“Your Own” Nonprofit: The Language of Founder’s Syndrome

Be Mine

November 17, 2012; Source: CBS-Detroit

At first glance, it’s not particularly newsworthy that a Detroit nonprofit hosted a half-day seminar on starting a 501(c)(3) nonprofit organization. The organization offering the Detroit training session was the Minerva Education and Development Foundation (MEDF), which identifies itself as the Detroit alumnae chapter of Delta Sigma Theta Sorority, Inc. The MEDF was founded in 1992 and has distributed over $300,000 in grants, scholarships and sponsorships, according to its website. Its mission is “…to focus and drive charitable giving to support philanthropic initiatives in the areas of educational and economic development.”

This group’s seminar was picked up by CBS-Detroit with the headline, “Starting Your Own Non-profit Subject Of New Seminar.” Such a headline sends an unfortunate message, implying than an individual or a small group can have their “own” nonprofit. By law, nonprofits are “owned” by no one. Instead, nonprofits are “owned” by the community at large and operated for the public benefit in trust by their boards, staffs, and volunteers.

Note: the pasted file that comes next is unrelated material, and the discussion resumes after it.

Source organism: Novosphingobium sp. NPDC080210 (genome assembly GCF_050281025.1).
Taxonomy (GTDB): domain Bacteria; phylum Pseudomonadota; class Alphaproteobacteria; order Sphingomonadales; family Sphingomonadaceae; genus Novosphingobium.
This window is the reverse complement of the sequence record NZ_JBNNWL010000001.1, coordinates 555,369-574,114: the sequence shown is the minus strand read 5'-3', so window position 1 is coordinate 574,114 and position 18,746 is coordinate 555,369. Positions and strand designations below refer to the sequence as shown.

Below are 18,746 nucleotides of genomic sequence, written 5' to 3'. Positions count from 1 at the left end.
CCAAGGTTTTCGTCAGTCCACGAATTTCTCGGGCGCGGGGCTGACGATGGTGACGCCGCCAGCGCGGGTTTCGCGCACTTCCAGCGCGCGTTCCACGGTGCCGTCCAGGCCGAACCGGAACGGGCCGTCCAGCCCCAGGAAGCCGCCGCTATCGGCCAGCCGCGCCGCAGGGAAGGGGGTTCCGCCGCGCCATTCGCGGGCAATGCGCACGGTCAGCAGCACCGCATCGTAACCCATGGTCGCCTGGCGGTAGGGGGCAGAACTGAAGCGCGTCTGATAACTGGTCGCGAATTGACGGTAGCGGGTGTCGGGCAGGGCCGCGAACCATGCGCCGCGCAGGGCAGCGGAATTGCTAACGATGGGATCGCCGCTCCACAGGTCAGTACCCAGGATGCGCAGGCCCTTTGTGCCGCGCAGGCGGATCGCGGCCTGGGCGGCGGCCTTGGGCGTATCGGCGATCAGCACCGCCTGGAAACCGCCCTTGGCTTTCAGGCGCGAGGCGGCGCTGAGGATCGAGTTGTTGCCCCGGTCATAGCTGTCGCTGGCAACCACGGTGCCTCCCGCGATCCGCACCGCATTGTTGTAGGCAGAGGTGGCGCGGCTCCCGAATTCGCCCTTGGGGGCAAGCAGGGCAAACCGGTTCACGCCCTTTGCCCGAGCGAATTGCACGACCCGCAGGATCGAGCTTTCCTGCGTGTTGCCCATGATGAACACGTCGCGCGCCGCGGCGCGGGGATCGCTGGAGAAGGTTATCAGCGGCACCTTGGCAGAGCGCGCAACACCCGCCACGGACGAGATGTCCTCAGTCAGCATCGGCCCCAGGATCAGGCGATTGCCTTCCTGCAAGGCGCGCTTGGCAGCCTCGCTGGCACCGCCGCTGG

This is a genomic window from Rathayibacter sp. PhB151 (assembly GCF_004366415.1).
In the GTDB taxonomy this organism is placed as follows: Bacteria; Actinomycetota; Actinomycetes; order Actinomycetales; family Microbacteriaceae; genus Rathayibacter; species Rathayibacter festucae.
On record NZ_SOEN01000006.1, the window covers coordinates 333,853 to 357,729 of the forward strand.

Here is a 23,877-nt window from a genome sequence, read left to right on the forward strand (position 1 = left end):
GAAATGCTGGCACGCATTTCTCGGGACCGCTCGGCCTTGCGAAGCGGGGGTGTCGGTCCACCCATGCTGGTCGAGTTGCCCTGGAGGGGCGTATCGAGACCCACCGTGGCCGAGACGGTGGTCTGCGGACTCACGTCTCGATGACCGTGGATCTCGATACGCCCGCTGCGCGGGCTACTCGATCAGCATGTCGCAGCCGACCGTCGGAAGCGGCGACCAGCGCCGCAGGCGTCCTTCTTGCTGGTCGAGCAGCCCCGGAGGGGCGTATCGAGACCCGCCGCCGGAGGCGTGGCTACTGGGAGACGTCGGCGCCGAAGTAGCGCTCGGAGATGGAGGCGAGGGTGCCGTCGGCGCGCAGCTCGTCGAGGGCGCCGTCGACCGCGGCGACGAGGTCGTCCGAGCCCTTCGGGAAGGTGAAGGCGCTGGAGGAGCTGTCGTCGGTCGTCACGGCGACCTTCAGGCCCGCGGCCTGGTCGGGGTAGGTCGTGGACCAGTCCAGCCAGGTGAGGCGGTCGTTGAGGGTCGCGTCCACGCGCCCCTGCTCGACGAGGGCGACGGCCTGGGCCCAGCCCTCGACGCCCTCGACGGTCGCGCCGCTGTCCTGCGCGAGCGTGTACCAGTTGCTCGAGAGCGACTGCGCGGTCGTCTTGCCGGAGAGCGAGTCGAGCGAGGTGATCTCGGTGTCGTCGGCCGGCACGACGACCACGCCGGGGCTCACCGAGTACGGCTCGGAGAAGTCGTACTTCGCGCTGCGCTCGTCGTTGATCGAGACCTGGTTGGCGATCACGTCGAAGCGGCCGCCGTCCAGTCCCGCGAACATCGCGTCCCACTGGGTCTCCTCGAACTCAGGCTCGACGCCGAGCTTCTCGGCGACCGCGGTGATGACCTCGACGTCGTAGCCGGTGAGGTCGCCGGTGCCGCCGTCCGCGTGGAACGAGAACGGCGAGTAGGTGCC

The individual who starts a nonprofit is often visionary, entrepreneurial, and motivated to help the community. At the same time, that individual needs to understand that the nonprofit form of corporation, including its vision, values, and mission, can’t be “owned” by one person. If this isn’t clearly understood from the outset, sometimes these organizations and their founders encounter difficulties related to what’s known as “founder’s syndrome.” Founder’s syndrome occurs when an “owner’s” wishes and perspectives supersede organizational needs and community needs.

We support the concept of educating those interested in starting a nonprofit organization. It’s a serious undertaking. It should be approached with deliberate effort, a willingness to involve others, and a passion for mission balanced with a humility in understanding that there is a lot to learn from a variety of people and sources. People seeking to start “their own” nonprofit begin from a disadvantaged position in a competitive marketplace. –Michael Wyland


Michael Wyland